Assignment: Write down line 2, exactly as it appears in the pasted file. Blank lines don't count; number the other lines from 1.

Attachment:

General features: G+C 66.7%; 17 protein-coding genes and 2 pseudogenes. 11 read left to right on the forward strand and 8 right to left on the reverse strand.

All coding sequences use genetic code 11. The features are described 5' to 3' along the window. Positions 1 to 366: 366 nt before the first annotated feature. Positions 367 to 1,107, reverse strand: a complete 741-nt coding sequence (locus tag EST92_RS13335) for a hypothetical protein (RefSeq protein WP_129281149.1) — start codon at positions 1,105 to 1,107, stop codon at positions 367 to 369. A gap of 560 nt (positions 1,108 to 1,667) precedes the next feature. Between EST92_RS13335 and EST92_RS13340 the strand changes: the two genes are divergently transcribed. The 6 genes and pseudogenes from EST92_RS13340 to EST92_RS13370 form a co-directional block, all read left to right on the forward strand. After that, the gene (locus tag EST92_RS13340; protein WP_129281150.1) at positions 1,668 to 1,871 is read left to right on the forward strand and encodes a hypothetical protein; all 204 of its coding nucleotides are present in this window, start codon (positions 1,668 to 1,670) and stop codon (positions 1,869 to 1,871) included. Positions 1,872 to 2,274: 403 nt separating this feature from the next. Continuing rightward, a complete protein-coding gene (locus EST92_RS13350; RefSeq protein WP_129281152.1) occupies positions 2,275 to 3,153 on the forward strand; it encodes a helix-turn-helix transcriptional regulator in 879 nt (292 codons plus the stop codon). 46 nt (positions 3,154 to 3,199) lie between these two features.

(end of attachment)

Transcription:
All coding sequences use genetic code 11. The features are described 5' to 3' along the window. Positions 1 to 366: 366 nt before the first annotated feature. Positions 367 to 1,107, reverse strand: a complete 741-nt coding sequence (locus tag EST92_RS13335) for a hypothetical protein (RefSeq protein WP_129281149.1) — start codon at positions 1,105 to 1,107, stop codon at positions 367 to 369. A gap of 560 nt (positions 1,108 to 1,667) precedes the next feature. Between EST92_RS13335 and EST92_RS13340 the strand changes: the two genes are divergently transcribed. The 6 genes and pseudogenes from EST92_RS13340 to EST92_RS13370 form a co-directional block, all read left to right on the forward strand. After that, the gene (locus tag EST92_RS13340; protein WP_129281150.1) at positions 1,668 to 1,871 is read left to right on the forward strand and encodes a hypothetical protein; all 204 of its coding nucleotides are present in this window, start codon (positions 1,668 to 1,670) and stop codon (positions 1,869 to 1,871) included. Positions 1,872 to 2,274: 403 nt separating this feature from the next. Continuing rightward, a complete protein-coding gene (locus EST92_RS13350; RefSeq protein WP_129281152.1) occupies positions 2,275 to 3,153 on the forward strand; it encodes a helix-turn-helix transcriptional regulator in 879 nt (292 codons plus the stop codon). 46 nt (positions 3,154 to 3,199) lie between these two features.